News Archive
Mar 22, 2017 - Taking a Humanitarian Approach to Disarmament: Global University Report from October 2016
Participants aged between 19 and 28 and joined from Australia, France, Ireland, Norway, the US and the Philippines.

A Global University Programme took place as part of Peace Boat's 92nd Global Voyage between October 4-21, 2016, bringing together students and young practitioners from different countries to learn about humanitarian disarmament. Onboard and in three ports of The Hague, Reykjavik, and New York, students met with survivors, experts and practitioners, who shared their personal experiences and expertise on various disarmament initiatives, and the dynamics of international law and the UN. Throughout the course, students developed an action plan, which they publicly presented at the UN Headquarter in New York at the end.

Traditionally, arms control and disarmament discourses have been dominated by the concept of national security and have focused on strategic and military aspects. Over the past two decades, however, a new humanitarian approach to disarmament has emerged, that emphasizes the inhuman impact weapons have on civilian populations and on the environment, and how they violate international law. Throughout the programme, students studied this trend, learned about specific campaigns that led to successes in stigmatizing and banning weapons, and analysed how growing public awareness of the consequences of weapons'use has led governments to change positions. .

Navigator Randy Rydell giving a lecture on UN disarmament machinery based on his work at UN Office for Disarmament Affairs
Two navigators mentored students and led the seminars onboard: Randy Rydell (Executive Advisor to Mayors for Peace and former Senior Political Affairs Officer at the UN Office for Disarmament Affairs) and Mushakoji Kinhide (Vice-President of the International Movement Against All Forms of Discrimination and Racism and former Vice-Rector of United Nations University). The programme combined different methodologies including lectures, workshops, and discussion sessions, with the intention to encourage reflection, critical thinking, dialogue, and active participation.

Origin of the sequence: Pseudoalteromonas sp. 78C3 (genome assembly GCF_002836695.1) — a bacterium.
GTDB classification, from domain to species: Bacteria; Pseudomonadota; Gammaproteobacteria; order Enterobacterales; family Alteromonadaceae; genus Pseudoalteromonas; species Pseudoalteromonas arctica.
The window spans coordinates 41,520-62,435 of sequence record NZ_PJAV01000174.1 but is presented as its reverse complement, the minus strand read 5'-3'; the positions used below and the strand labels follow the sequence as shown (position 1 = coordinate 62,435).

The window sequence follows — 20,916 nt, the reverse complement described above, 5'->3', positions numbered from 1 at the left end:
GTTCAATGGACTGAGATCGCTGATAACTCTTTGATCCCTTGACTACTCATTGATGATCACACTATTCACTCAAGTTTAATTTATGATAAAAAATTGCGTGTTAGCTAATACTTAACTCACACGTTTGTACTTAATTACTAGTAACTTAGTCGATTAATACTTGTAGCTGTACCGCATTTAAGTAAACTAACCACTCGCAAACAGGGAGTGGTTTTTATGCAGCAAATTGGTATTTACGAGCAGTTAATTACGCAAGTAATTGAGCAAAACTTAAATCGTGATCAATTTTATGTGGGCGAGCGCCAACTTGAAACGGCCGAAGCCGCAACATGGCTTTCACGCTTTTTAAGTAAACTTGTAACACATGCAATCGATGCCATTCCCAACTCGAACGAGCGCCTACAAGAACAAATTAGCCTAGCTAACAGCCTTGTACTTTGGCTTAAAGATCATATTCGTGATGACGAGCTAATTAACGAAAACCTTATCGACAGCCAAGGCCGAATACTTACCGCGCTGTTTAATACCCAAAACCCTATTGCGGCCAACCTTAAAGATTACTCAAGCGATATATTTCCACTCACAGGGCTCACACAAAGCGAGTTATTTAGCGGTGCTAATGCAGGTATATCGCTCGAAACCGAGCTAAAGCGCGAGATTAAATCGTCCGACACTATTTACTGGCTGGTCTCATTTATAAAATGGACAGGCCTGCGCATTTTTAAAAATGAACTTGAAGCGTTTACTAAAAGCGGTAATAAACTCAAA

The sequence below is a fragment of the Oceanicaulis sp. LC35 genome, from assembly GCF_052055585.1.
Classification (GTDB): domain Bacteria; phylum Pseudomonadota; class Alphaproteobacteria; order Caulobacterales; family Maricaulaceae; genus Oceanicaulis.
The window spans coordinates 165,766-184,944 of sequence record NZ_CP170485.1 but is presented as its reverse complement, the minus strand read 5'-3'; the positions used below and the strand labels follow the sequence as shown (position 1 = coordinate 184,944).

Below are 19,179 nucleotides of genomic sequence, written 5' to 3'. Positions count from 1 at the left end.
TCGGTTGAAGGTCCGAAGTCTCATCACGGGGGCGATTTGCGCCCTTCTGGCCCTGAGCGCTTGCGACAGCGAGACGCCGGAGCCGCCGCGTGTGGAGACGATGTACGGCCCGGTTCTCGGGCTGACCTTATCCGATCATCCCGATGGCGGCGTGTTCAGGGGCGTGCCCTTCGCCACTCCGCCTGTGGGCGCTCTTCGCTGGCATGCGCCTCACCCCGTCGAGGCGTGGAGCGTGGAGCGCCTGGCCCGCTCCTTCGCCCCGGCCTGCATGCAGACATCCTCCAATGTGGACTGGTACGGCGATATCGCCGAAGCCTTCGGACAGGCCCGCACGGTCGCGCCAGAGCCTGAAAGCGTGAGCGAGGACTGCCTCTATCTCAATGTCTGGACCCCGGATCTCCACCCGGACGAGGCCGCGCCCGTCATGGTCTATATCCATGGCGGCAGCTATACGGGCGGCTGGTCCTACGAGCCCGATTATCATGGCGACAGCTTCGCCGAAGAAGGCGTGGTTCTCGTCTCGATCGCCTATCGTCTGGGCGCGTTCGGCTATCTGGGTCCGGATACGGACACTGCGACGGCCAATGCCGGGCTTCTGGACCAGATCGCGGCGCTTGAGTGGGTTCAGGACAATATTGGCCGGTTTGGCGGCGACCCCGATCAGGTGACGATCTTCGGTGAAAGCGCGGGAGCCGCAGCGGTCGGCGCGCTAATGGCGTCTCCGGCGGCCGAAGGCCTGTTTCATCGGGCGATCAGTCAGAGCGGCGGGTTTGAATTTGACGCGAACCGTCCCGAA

Various guest lecturers were invited to give complementary lectures, including on the UN and its role in disarmament; the links between human security, conflict prevention and peacebuilding; the distinctions between peace, war, violence, and conflict; the relationship between the Sustainable Development Goals (SDGs) and peace and human security.

Hibakusha Project member, Sakashita Noriko speaking to students about her experience of the bombing in Hiroshima.
A humanitarian approach to disarmament should begin with the understanding of how weapons produce and sustain human suffering and humanitarian consequences. Students participated in testimony and discussion sessions with Hibakusha (survivors of the Hiroshima and Nagasaki nuclear bombings), traveling onboard the 92nd Voyage as part of Peace Boat's Hibakusha Project. Hibakusha spoke of their experience of the A-bomb, and how they later suffered poverty, stigmatization, discrimination, and health issues. Students also interacted with second generation Hibakusha (who were either not born or very young at the time), Legacy Messengers and Youth Communicators and exchanged opinions about the key role of victims and survivors in educating the public about the human costs of weapons, as well as the role of youth in passing on memories.

Visit to the Organisation for the Prohibition of Chemical Weapons (OPCW) in The Hague, where they spoke to Shahriar Khateri on the process toward prohibition of chemical weapons and monitoring mechanisms.
In three ports of call (The Hague, Reykjavik and New York), students took part in exposure programmes where they met with disarmament experts and practitioners, as well as visited related organisations. They learned in depth about past and ongoing disarmament campaigns, monitoring mechanisms, the functioning of existing international law and the UN, and their successes and flaws.